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Shared Document Elements

Most the elements described here can be used with any of the document types.


The text of the document is broken into paragraphs. A blank line within the body of the document will start a new paragraph. Note that leaving multiple blank lines will create multiple empty paragraphs, which is undesirable, even though these will often be ignored by the typesetting system. Likewise, leaving a blank line before a section title will generate an empty paragraph.

The formatting of text within a paragraph (for example, justification) is controlled by the formatter. Normally it is expected that linefeeds and tabs will be treated as blanks and multiple blanks will be treated as a single blank. The default behaviour may be changed for some elements (section Program Code).

Some characters are special to SGML and sometimes need to be escaped when they appear in the text. These are usually:

There are several methods for safely generating these symbols, e.g., use `&lt;' for < and `&amp;' for &.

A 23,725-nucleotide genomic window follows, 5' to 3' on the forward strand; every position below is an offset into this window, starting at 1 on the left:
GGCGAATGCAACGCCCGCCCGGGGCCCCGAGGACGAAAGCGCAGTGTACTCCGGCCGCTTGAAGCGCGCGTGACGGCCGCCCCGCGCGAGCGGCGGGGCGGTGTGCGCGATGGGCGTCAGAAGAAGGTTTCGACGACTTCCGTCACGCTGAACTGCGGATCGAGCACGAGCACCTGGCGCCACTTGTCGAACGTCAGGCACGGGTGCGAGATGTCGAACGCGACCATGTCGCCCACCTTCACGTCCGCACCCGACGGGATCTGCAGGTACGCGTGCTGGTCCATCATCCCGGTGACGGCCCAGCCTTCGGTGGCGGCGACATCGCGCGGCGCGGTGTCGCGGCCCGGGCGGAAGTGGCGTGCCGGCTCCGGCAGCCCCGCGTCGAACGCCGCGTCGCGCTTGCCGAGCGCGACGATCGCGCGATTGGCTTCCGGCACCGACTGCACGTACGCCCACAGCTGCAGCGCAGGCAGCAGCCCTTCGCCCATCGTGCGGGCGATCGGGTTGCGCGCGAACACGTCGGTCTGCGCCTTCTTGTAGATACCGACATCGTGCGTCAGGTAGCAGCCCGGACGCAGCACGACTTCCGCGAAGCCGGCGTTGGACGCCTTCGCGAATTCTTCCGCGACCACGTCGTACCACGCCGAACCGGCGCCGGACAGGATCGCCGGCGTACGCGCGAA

Occasionally certain characters will be used for a special purpose within particular elements, e.g., the colon within the `x-header' element in the smemo document type. See the gf User's Manual for information on how to generate any of these symbols.

To include symbols which are not part of the normal character set, several of the character entity sets defined by the ISO can be used. The entity sets do not need to be declared in the DTD subset (as is the case for the "general" DTD). The gf User's Manual has tables showing the characters available (see also section Character Entity Support).

The DTD also defines a few extra symbols which were forgotten by the ISO: `&TeX;', `&LaTeX;' and `&smiley;'.

Some formatting styles apply extra space at particular points in the text, such as a space following a full-stop, question mark, exclaimation mark or colon. If this pattern arises for some other reason (e.g., an abbreviation) then the non-ISO character entity `&wsp;' can be used to represent a normal inter-word space, as in:

This is a sentence. This is an abbrev.&wsp;within a G.H.&wsp;sentence.

Non-breakable spaces can be represented using the ISO `&nbsp;' character entity.


The `<address>' element can be used in various places, such as the `<author>' element in the spaper document type. An address contains a line of text, possibly including embedded highlighted phrases or short quotations. Subelements can also be tagged if needed, for example if the name of a country is to be typeset differently to the rest of an address. Valid subelements are: `<org>', `<street>', `<city>', `<region>', `<country>', `<postcode>' and `<postbox>'.

An address line could be coded as something like:

<pobox/P.O. Box 1234/, <city/Wellington/,;